Environmental Issues - Notes | Class 12 | Part 1: Air Pollution and its Control


Pollution is any undesirable change in physical, chemical or biological characteristics of air, land, water or soil. Human population explosion increases the demand for food, water, home, electricity, automobiles etc. It leads to pollution.

The Government of India has passed the Environment (Protection) Act, 1986 to control environmental pollution and protect and improve the quality of our environment.


Causes of air pollution:
  • Particulate & gaseous air pollutants from smokestacks of thermal power plants, smelters etc.
According to Central Pollution Control Board (CPCB), particulate size of less than 2.5mm in diameter (PM 2.5) causes greatest harm to human health.
  • Pollutants from automobiles.
Harmful effects of air pollution:
  • Particulates cause respiratory problems, irritation, inflammations & damage to lungs and premature deaths.
  • Reduction in growth and yield of crops and premature death of plants.
Control of air pollution:
  • Separate/filter out particulate matters before releasing the harmless gases into the atmosphere.
  • Use of lead-free petrol or diesel.
  • Use of catalytic converters.
  • Phasing out of old vehicles.
  • Use of low-sulphur petrol and diesel.
  • Application of pollution-level norms for vehicles, etc.
  • Use of compressed natural gas (CNG). It is used in Delhi, in public transport (buses).
Advantages of CNG:
  • It is better and cheaper than petrol & diesel. It burns almost completely.
  • It cannot be siphoned off by thieves and adulterated.
Main problem of CNG: 

Difficulty of laying down pipelines to deliver CNG through distribution points/pumps.

Catalytic converter: 

It is the device to reduce emission of poisonous gases. It has platinum-palladium & rhodium as catalysts. This converts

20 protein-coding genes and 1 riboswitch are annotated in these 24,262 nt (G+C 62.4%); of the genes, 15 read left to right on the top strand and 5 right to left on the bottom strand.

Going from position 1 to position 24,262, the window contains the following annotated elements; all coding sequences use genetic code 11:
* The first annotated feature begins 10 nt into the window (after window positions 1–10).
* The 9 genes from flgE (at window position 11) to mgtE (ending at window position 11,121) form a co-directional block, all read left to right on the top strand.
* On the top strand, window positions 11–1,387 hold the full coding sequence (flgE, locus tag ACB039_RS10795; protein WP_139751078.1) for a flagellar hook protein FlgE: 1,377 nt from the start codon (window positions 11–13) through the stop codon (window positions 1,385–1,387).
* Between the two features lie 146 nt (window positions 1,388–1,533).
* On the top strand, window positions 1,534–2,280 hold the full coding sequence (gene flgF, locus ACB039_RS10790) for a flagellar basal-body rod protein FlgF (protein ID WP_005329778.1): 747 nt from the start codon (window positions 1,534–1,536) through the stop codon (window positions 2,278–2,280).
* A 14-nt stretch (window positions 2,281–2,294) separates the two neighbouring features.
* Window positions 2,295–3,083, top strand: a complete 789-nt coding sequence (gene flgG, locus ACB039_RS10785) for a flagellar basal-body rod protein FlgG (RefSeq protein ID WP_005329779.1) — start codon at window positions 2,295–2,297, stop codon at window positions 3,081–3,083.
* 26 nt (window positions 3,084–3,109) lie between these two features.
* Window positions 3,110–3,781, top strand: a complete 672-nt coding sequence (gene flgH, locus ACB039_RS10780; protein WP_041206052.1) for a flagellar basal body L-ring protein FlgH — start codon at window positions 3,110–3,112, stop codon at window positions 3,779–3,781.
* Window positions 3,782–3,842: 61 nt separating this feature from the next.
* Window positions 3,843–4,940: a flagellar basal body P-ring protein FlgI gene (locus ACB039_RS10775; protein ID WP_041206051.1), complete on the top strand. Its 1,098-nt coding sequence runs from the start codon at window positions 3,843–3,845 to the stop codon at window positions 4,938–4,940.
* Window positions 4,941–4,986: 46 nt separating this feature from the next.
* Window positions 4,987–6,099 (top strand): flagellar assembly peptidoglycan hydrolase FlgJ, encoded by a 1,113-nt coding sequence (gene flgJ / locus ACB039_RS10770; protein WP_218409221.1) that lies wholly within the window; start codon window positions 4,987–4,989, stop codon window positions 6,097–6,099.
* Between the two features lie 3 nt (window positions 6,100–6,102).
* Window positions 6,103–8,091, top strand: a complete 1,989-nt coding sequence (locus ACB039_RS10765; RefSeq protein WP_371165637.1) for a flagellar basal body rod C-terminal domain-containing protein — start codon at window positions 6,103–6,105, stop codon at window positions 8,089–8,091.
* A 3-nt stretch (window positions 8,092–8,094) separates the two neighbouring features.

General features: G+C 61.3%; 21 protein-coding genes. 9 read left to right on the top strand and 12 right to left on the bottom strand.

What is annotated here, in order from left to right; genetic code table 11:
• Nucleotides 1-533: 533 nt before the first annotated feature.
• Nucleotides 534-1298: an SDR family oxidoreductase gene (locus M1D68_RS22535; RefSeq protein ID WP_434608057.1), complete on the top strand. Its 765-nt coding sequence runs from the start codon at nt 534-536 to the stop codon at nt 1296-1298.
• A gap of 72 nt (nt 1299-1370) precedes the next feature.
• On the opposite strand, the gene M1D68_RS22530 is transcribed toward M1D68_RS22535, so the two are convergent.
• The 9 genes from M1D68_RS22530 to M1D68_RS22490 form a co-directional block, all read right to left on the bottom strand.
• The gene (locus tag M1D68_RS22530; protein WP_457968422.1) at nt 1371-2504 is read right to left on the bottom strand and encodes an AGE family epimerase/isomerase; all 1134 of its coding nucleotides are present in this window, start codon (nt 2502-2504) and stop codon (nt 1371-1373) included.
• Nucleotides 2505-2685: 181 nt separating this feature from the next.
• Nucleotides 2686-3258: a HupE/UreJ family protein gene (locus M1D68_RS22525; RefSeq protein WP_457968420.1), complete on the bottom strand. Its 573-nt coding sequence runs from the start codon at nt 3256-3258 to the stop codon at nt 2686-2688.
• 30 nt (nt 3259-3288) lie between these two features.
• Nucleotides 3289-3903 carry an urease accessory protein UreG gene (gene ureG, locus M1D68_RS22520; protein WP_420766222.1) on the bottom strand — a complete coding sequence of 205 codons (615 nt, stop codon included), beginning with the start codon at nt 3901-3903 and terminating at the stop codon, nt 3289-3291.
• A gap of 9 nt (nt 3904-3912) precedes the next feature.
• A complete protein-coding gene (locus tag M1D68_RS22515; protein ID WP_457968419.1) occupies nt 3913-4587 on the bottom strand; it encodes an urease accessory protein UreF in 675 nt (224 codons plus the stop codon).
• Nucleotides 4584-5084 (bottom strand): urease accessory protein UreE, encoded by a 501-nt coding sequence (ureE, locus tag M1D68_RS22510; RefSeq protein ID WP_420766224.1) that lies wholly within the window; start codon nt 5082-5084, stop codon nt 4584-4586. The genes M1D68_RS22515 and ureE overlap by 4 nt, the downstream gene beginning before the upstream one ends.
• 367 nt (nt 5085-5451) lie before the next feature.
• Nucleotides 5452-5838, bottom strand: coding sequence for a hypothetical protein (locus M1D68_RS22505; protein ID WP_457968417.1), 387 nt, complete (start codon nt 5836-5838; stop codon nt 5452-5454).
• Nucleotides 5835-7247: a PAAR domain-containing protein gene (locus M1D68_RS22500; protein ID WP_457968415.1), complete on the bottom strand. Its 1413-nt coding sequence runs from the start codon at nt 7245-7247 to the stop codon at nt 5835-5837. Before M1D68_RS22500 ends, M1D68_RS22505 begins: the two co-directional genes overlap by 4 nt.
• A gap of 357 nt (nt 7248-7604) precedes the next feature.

Unburnt hydrocarbons → CO2 + water

Carbon monoxide → CO2

Nitric oxide → Nitrogen

Motor vehicles having catalytic converter should use unleaded petrol because lead in petrol inactivates the catalyst.

Electrostatic precipitator 

It is the device to remove particulate matter.

It can remove over 99% particulate matter present in the exhaust from a thermal power plant.

The electrons released from electrode wires (at several thousand volts) attach to dust particles giving a negative charge. The collecting plates attract charged dust particles.

The velocity of air between the plates must be low enough to allow the dust to fall.

A scrubber removes gases like SO2. In this, the exhaust is passed through a spray of water or lime.

Very small particulates are not removed by this precipitator.


Noise is undesired high level of sound.

In India, the Air (Prevention & Control of Pollution) Act (1981) was amended in 1987 to include noise as an air pollutant.

Sources of noise pollution:

Music instruments, loudspeaker, crackers, industries etc.

Harmful effects of noise:
  • Noise causes psychological and physiological disorders.
  • The sound level above 150 dB (generated by takeoff of a jet plane or rocket) may damage ear drums.
  • Chronic exposure to relatively lower noise may damage hearing abilities of humans.
  • Sleeplessness, increased heartbeat & breathing, stress etc.
Control of noise pollution:
  • Use of sound absorbent materials in industries.
  • Delimitation of horn-free zones around hospitals & schools.
  • Permissible sound-levels of crackers and loudspeakers.
  • Delimit the timings of using loudspeakers.
Laws & policies in India to control vehicular pollution 
  • Auto fuel policy: To cut down vehicular pollution in Indian cities.
  • Euro III norms:
Control sulphur content at 350 ppm (parts per million) in diesel and 150 ppm in petrol.
Level of aromatic hydrocarbons is to be at 42% of the fuel.
In future: Reduce sulphur to 50 ppm in petrol & diesel and bring down the level to 35%.
Upgrade vehicle engines.
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